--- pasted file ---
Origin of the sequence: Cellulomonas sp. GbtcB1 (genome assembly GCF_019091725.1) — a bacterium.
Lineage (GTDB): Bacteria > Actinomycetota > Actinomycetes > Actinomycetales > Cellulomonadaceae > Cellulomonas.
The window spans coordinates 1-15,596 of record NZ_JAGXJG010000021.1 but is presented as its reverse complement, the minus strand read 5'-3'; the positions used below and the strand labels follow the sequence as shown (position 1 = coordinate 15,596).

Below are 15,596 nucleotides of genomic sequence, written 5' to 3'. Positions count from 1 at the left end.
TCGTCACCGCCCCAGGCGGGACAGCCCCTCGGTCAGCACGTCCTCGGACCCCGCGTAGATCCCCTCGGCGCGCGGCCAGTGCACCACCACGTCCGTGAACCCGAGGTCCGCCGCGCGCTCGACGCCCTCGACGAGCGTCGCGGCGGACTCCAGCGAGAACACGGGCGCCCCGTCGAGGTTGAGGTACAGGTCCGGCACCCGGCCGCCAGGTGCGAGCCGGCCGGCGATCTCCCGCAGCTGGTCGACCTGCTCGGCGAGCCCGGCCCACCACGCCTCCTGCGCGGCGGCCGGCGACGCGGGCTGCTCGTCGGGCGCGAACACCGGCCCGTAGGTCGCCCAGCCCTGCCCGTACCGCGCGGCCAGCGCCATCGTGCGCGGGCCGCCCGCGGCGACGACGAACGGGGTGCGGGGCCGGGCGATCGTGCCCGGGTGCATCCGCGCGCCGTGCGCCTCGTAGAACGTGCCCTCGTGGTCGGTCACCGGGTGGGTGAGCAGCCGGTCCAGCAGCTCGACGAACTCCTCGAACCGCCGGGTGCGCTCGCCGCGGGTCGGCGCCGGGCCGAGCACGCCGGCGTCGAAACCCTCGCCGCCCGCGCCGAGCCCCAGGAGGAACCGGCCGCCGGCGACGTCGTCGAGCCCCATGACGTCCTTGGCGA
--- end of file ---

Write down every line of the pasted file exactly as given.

Origin of the sequence: Cellulomonas sp. GbtcB1 (genome assembly GCF_019091725.1) — a bacterium.
Lineage (GTDB): Bacteria > Actinomycetota > Actinomycetes > Actinomycetales > Cellulomonadaceae > Cellulomonas.
The window spans coordinates 1-15,596 of record NZ_JAGXJG010000021.1 but is presented as its reverse complement, the minus strand read 5'-3'; the positions used below and the strand labels follow the sequence as shown (position 1 = coordinate 15,596).

Below are 15,596 nucleotides of genomic sequence, written 5' to 3'. Positions count from 1 at the left end.
TCGTCACCGCCCCAGGCGGGACAGCCCCTCGGTCAGCACGTCCTCGGACCCCGCGTAGATCCCCTCGGCGCGCGGCCAGTGCACCACCACGTCCGTGAACCCGAGGTCCGCCGCGCGCTCGACGCCCTCGACGAGCGTCGCGGCGGACTCCAGCGAGAACACGGGCGCCCCGTCGAGGTTGAGGTACAGGTCCGGCACCCGGCCGCCAGGTGCGAGCCGGCCGGCGATCTCCCGCAGCTGGTCGACCTGCTCGGCGAGCCCGGCCCACCACGCCTCCTGCGCGGCGGCCGGCGACGCGGGCTGCTCGTCGGGCGCGAACACCGGCCCGTAGGTCGCCCAGCCCTGCCCGTACCGCGCGGCCAGCGCCATCGTGCGCGGGCCGCCCGCGGCGACGACGAACGGGGTGCGGGGCCGGGCGATCGTGCCCGGGTGCATCCGCGCGCCGTGCGCCTCGTAGAACGTGCCCTCGTGGTCGGTCACCGGGTGGGTGAGCAGCCGGTCCAGCAGCTCGACGAACTCCTCGAACCGCCGGGTGCGCTCGCCGCGGGTCGGCGCCGGGCCGAGCACGCCGGCGTCGAAACCCTCGCCGCCCGCGCCGAGCCCCAGGAGGAACCGGCCGCCGGCGACGTCGTCGAGCCCCATGACGTCCTTGGCGA